(asked by Sue from New England)
Why is this? When I asked my fiancé if anyone was worried about water damage and he just smiled sweetly and gave me the Gallic Shrug.
Can you shed some light on this? Of course he said that he will not object to our having a shower curtain, he just wants me to be happy. But now I am curious!
Thanks in advance and thank you again for your entertaining and informative blog.
Seriously Sue, I have no idea…
Every shower I’m more or less familiar with in France has shower curtains or shower doors or shower something on them.
So, I really can’t answer your question.
Maybe that’s a Brittany custom, after all I’ve never been to Brittany (well, I’ve been when I was 5, so that doesn’t really count), and I know they have pretty unique habits there.
I mean, sometimes you won’t have curtains with a bathtub, especially if there’s a separate shower in the room. Now that you mention it, there wasn’t any curtain to the bathtub/shower of one of my girlfriend’s parents house in college, which always perplexed me.
No really, I can’t answer that question.
If anybody has an answer or an explanation, they’re welcome to intervene.
OK whenever I have been in France if there is only a shower it has curtains or sliding doors. On the few occasions I have been lucky enough to have a bath tub (heck I am Scottish and we bathe!) with a shower attachment there has never been a curtain or any way to stop the shower flooding the bathroom.
Worst hotel I ever stayed in had a very small bath tub (knees under chin) with a shower attachment but no curtain etc so it was either flood the room or dunk in a tub meant for munchkins!!!
I once stayed in a French home where there was neither a shower curtain or curtains on the window in the Bathroom.
The Bathroom faced a Church (the entrance of a Church no less).
ha ha ha :), it was in Asnieres, Paris.
I too thought that it was just a French thing.
My experience is mostly Paris/Ile de France, and the south, but I can't see any particular regional trend. Maybe more generational, with older people's bathrooms/older bathrooms, especially those without 'proper' showers, just those shower attachments on the taps, not as likely to have them, and more likely to have bidets. You just shower a little more carefully - it's perfectly possible not to flood the place. (And some old bathrooms, like some swish new ones, are kind of set up as 'wet rooms', with tiles and a drain in the floor, so water damage isn't an issue.)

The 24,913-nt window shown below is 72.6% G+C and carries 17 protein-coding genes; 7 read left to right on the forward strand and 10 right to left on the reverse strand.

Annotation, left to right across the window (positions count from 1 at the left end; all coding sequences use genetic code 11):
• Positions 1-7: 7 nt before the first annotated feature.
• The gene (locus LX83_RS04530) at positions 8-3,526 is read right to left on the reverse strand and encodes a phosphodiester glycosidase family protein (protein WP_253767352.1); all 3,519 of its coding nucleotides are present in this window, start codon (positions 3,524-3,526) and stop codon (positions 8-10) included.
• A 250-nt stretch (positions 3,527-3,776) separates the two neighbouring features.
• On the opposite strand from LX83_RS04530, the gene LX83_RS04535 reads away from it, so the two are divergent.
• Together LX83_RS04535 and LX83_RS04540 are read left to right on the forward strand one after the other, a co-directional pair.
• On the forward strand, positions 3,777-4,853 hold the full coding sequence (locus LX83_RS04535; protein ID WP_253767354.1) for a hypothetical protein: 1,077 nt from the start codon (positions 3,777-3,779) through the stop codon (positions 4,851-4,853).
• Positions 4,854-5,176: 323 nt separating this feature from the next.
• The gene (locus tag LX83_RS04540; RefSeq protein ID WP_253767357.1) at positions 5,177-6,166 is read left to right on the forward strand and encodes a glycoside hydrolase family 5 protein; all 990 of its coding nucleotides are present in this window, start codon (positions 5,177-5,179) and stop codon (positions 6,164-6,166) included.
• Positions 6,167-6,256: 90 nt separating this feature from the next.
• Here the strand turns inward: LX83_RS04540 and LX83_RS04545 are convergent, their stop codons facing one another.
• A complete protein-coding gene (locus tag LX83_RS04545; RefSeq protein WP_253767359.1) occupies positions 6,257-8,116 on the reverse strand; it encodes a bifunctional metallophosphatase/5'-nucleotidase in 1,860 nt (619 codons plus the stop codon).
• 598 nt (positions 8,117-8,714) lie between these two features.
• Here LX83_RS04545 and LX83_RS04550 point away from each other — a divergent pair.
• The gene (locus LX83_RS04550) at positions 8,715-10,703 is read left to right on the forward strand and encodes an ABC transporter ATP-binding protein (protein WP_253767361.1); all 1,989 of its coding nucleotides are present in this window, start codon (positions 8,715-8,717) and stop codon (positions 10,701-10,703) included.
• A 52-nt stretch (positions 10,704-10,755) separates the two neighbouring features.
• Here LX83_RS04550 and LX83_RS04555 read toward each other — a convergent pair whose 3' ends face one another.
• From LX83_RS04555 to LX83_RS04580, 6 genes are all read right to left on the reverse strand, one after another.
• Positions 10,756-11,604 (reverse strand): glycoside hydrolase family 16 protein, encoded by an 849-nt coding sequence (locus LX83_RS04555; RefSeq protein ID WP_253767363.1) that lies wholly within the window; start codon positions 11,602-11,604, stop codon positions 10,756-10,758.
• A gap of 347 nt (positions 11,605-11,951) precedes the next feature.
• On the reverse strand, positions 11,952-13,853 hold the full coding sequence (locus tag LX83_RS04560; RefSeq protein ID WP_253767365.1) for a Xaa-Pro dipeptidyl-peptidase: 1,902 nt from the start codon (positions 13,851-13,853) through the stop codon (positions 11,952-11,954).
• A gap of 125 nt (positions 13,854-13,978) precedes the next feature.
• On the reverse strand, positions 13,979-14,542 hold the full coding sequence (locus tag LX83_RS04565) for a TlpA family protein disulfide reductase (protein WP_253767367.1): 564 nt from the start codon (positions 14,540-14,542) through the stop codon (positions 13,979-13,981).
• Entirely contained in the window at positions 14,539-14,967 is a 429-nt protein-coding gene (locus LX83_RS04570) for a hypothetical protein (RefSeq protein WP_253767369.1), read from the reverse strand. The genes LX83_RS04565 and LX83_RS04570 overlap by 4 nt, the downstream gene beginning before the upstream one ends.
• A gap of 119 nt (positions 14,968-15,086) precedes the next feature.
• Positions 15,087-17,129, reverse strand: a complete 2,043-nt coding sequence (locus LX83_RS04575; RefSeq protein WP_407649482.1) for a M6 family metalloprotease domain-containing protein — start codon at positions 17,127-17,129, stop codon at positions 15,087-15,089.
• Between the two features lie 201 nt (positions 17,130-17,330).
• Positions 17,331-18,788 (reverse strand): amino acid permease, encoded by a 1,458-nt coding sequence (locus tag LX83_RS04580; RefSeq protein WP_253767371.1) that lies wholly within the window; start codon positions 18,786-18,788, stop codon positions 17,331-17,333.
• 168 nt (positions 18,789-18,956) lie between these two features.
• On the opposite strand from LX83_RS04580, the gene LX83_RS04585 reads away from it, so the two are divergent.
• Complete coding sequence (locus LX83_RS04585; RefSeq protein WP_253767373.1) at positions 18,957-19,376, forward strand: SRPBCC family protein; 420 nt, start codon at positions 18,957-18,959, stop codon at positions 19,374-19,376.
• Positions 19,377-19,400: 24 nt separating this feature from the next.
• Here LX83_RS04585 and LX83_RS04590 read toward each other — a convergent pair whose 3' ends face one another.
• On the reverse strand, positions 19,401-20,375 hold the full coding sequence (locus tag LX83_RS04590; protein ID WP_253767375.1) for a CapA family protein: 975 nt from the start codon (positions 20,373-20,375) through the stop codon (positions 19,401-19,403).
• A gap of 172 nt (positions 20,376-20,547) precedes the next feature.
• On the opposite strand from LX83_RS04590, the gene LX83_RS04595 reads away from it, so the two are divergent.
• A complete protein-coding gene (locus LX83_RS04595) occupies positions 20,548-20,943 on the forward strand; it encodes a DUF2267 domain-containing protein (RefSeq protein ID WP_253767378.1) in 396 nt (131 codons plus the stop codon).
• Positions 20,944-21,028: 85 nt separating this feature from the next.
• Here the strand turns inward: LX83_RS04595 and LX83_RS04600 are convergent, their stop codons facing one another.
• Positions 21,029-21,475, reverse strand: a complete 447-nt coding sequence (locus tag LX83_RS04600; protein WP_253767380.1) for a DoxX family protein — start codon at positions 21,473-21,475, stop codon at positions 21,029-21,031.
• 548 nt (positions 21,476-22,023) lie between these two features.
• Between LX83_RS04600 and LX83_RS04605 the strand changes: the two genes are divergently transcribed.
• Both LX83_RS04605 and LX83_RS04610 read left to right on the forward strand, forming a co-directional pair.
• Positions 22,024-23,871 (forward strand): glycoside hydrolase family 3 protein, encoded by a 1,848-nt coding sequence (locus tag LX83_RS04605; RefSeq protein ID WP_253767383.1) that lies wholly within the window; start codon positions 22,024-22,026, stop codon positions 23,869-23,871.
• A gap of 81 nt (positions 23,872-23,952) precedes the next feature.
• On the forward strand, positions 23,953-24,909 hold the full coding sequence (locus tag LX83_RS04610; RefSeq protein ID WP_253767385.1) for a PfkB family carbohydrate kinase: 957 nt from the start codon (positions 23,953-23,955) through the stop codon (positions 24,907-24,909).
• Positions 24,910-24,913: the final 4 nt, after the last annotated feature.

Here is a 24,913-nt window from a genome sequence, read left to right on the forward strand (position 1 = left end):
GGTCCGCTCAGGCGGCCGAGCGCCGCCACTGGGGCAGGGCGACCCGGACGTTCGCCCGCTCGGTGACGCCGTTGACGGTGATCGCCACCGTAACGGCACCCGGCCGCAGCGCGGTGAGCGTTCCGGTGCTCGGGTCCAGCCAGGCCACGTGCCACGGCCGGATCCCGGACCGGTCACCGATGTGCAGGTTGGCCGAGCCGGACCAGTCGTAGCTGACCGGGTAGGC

I certainly don't think shower curtains are considered as Absolutely Necessary as in the US.
We've stayed in about 50 hotels throughout all of France, and we have noticed this (lack of a curtain, or any other effective way to keep shower water from going all over the place) in about half of them. It's amusing, but not a big problem for a visitor. (If I were the building's owner, however, I'd be worried about water damage under the floor.) Another interesting thing: A general lack of window screens.
— Jake ( http://parisandbeyondinfrance.blogspot.com/ )
I think Jake Dear might mean those mesh screens Americans cover their windows with to keep out insects etc when the window is open …?
David, yes, I love the ability to swing open a large window and its shutters and let the air enter the room. But Nathalie is right, I had in mind screens that, especially at night, keep out mosquitos, etc. For example, we've spent weeks at couple villas in Italy, and a nice estate in the Dorgodne (my blessed father-in-law paid for the entire family, what a fine fellow), and each night in the intense summer heat we were set upon by squadrons of mosquitos drawn to our room. It made me think of opening a screen (and shower curtain) business there . . . .
— Itchy Jake
Sorry to change the subject, but I think I'm living in one of those old apartments you were talking about. My host family's bathroom has a bidet and a tub with taps and a detachable showerhead. Definitely no shower curtain or door in sight. I'm so used to standing up when I shower I don't understand how I can wash my hair and rinse; then, wash the rest of my body and rinse without having to either turn the water on and off or setting the shower head down and having it potentially spray everywhere soaking the rest of the bathroom. What to do?
1. set a shower curtain up.
2. as you're with a host family, you can ask them how they do.
3. this tub is against a wall right? you can direct the water flow towards the wall when you shower, that will limit the amount of water that spills on the floor, but I'd consider option 1 and 2 first.